Our first print issue studies culture and traveling represented through the land. We explored various location around the globe and learned what makes the land so valuable, which nations cherish it and how it helps us establish an identity. Traveling is important to us but traveling responsibly and making an impact is what we feel proud to stand behind. This is why riding elephants as a way of amusement should be reconsidered.
Let’s talk about the details. Elephants are very caring and extremely intelligent animals. It is a well-known fact that they never forget anything. When kept in captivity instead of spending their life in the wild, elephants die younger. Unlike in other species, this is common for the gentle giants and is often a result for stress.
Many African cultures respect elephants, believing they symbolize strength, loyalty and power. However, power can be a very tender concept. Elephant used as a tourism tool suffer from great pain daily. Elephants can be hurt very severely from the weight of carrying people and a trainer on their backs. The reason for this is the design of their spines. They have sharp protrusions, extending upwards from their spine instead of having round spinal disks. The protrusions and the tissue that serves to protect them can be harmed easily from weight pressure. Once a damage to their spine has been made, there is no going back and sometimes the harm can be irreversible. While this can’t be physically seen, the harm that the chairs can do to the elephants’ skin is. It is often the case that the chairs and the weight on their back can damage the animal’s skin and cause pain to their body. The chair, called Howdah, that gets attached to their backs, rubs on their skin and can cause blisters, which can sometimes get infected.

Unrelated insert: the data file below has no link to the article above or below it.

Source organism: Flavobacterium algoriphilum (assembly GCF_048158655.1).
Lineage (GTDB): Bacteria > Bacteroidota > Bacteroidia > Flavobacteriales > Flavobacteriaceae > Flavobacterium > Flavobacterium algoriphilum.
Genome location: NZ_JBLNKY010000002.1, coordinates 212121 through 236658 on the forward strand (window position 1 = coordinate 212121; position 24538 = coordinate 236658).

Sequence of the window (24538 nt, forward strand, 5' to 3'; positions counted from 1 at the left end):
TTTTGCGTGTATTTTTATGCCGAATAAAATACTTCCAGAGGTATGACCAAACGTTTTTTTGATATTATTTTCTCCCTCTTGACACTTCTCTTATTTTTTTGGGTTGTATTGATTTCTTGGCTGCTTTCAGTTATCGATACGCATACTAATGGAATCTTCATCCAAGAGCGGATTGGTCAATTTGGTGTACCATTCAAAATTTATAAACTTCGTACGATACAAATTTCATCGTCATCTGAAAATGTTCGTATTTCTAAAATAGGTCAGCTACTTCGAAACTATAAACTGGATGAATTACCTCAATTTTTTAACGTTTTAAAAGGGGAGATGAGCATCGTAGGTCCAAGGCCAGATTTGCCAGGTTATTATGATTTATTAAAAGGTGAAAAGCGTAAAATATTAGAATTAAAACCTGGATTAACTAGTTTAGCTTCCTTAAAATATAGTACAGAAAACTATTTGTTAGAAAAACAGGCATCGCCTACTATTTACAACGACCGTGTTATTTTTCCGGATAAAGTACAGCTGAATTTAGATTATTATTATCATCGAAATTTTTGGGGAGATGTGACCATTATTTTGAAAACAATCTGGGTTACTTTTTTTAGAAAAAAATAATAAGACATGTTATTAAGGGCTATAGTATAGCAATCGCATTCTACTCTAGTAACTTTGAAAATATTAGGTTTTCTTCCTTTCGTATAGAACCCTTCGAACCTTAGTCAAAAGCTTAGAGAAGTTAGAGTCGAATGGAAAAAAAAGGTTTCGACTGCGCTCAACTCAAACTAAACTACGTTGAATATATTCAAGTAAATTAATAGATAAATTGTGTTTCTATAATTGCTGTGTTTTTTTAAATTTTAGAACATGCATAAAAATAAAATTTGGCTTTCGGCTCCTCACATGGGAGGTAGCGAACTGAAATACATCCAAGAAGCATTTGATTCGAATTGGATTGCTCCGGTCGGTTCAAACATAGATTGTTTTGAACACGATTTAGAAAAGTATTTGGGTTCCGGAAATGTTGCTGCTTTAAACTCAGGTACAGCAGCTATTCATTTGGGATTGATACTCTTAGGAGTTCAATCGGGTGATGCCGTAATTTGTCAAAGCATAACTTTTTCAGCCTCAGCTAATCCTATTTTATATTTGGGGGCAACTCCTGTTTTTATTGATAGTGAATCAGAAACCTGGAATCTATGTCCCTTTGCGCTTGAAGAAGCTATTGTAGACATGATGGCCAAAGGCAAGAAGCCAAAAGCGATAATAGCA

The training that elephants are required to go through when in captivity sometimes adopts a traditional Thai ‘phajaan’ or ‘crush’ technique. Explaining the technique would compare it to the animals’ spirits constantly and continuously being broken by the means of torture and social isolation. This is done in order to tame them. Elephants are wild animals, this is their nature as they are born in such conditions. Making them safe and obedient around people requires them to go through such training. As horrible as it sounds, in some places young elephants are taken away from their mothers to be abused with nails, bull hooks and bamboo sticks to make them obey rules, given by people. The animals often lack sleep and are starved to become submissive.
Actions from such nature are cruel and harmful as the technique is used to crash the animals’ spirit. Once wild and free, elephants become a source of tourism and entertainment. Nobody, who cared about sustainable tourism should ever ride an elephant.
In a sense, elephants have a human soul. They socialise and feel everything – pain, happiness, grief, sadness etc. They spend their life building families and finding friends. The largest land animals are a gift from nature and it is our responsibility to take special care of them and make sure they live according to their nature. Many animals, who are kept in captivity, are forced to live in isolation and carry heavy loads all day long, which is a wrong way to treat them. Their strength and power shouldn’t be abused but treated gently and celebrated by people. Elephants require minimal care to stay happy and healthy, which comes from giving them freedom to behave naturally and socialise. It is our responsibility to be culturally aware while traveling and make sure to spread awareness about the problem.
You can read the rest of the article as published in the LAND issue.
HOW TO STAY HUMBLE AND GROUNDED FROM HOME
From experimenting with different recipes in the kitchen to discovering new music and gardening, our team shares what are their tips for staying grounded at home during the isolation
Words: The Editors
Photography: Content Pixie
21 April 2020
At uncertain times like this it is often easy to get bored and unmotivated. Regardless of whether you are experiencing this lock-down with your family or you are at home by yourself, self-isolation is daunting, nevertheless. Sometimes even though the thought of everyone in the whole world going through the same thing can be comforting, it doesn’t necessarily ease the process that much.